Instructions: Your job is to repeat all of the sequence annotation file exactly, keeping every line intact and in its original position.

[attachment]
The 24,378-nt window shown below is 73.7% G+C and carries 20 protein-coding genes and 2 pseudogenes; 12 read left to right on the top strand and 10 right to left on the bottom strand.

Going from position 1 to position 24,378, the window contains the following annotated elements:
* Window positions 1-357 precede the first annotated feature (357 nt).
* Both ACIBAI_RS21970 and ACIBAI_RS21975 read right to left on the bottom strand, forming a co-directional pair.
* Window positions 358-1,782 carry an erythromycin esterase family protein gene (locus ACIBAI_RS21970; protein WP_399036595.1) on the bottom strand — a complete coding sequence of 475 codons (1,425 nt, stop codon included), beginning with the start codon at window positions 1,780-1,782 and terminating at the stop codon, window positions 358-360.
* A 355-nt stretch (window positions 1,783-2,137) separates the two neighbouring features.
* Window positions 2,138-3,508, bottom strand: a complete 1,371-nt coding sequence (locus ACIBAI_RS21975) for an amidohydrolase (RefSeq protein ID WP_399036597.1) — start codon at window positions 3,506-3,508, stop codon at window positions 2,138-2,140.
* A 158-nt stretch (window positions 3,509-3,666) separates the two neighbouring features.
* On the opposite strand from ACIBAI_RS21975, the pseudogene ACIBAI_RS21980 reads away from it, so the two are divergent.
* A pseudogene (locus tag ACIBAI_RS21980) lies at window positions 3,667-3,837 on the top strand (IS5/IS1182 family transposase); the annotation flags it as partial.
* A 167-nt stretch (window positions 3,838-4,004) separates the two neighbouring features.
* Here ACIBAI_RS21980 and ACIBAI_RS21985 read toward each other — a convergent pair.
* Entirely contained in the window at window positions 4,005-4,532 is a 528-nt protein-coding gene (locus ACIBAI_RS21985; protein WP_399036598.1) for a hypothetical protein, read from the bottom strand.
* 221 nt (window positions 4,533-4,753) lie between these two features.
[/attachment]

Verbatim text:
The 24,378-nt window shown below is 73.7% G+C and carries 20 protein-coding genes and 2 pseudogenes; 12 read left to right on the top strand and 10 right to left on the bottom strand.

Going from position 1 to position 24,378, the window contains the following annotated elements:
* Window positions 1-357 precede the first annotated feature (357 nt).
* Both ACIBAI_RS21970 and ACIBAI_RS21975 read right to left on the bottom strand, forming a co-directional pair.
* Window positions 358-1,782 carry an erythromycin esterase family protein gene (locus ACIBAI_RS21970; protein WP_399036595.1) on the bottom strand — a complete coding sequence of 475 codons (1,425 nt, stop codon included), beginning with the start codon at window positions 1,780-1,782 and terminating at the stop codon, window positions 358-360.
* A 355-nt stretch (window positions 1,783-2,137) separates the two neighbouring features.
* Window positions 2,138-3,508, bottom strand: a complete 1,371-nt coding sequence (locus ACIBAI_RS21975) for an amidohydrolase (RefSeq protein ID WP_399036597.1) — start codon at window positions 3,506-3,508, stop codon at window positions 2,138-2,140.
* A 158-nt stretch (window positions 3,509-3,666) separates the two neighbouring features.
* On the opposite strand from ACIBAI_RS21975, the pseudogene ACIBAI_RS21980 reads away from it, so the two are divergent.
* A pseudogene (locus tag ACIBAI_RS21980) lies at window positions 3,667-3,837 on the top strand (IS5/IS1182 family transposase); the annotation flags it as partial.
* A 167-nt stretch (window positions 3,838-4,004) separates the two neighbouring features.
* Here ACIBAI_RS21980 and ACIBAI_RS21985 read toward each other — a convergent pair.
* Entirely contained in the window at window positions 4,005-4,532 is a 528-nt protein-coding gene (locus ACIBAI_RS21985; protein WP_399036598.1) for a hypothetical protein, read from the bottom strand.
* 221 nt (window positions 4,533-4,753) lie between these two features.